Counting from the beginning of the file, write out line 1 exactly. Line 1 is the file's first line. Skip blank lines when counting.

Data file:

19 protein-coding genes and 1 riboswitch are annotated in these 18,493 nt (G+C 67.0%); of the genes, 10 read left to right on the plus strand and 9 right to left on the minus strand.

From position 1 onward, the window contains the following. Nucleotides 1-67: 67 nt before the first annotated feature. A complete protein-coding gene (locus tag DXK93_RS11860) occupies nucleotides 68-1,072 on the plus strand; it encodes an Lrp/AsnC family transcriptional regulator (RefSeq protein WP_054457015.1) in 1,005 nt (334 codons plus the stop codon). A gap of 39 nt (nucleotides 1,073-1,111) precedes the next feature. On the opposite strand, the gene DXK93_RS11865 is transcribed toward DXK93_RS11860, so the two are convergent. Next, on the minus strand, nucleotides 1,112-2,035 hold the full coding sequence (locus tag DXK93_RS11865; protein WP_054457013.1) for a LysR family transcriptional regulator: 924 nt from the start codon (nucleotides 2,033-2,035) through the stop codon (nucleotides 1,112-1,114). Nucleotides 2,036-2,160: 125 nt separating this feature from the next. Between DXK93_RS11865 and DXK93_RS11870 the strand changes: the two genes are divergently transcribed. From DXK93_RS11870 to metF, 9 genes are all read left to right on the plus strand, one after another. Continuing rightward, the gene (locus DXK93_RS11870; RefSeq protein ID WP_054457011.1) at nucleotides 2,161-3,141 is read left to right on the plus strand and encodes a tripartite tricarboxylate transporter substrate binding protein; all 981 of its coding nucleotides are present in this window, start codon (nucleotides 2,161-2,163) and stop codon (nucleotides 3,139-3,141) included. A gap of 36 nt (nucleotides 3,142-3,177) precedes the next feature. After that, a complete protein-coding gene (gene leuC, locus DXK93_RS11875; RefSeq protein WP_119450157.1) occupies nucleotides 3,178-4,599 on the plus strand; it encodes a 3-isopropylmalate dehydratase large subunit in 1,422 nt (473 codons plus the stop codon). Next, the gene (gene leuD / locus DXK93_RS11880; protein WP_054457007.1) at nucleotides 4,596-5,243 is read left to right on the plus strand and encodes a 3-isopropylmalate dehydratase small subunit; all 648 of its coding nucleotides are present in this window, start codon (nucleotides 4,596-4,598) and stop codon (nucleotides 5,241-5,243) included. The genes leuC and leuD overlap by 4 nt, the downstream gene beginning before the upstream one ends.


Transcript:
19 protein-coding genes and 1 riboswitch are annotated in these 18,493 nt (G+C 67.0%); of the genes, 10 read left to right on the plus strand and 9 right to left on the minus strand.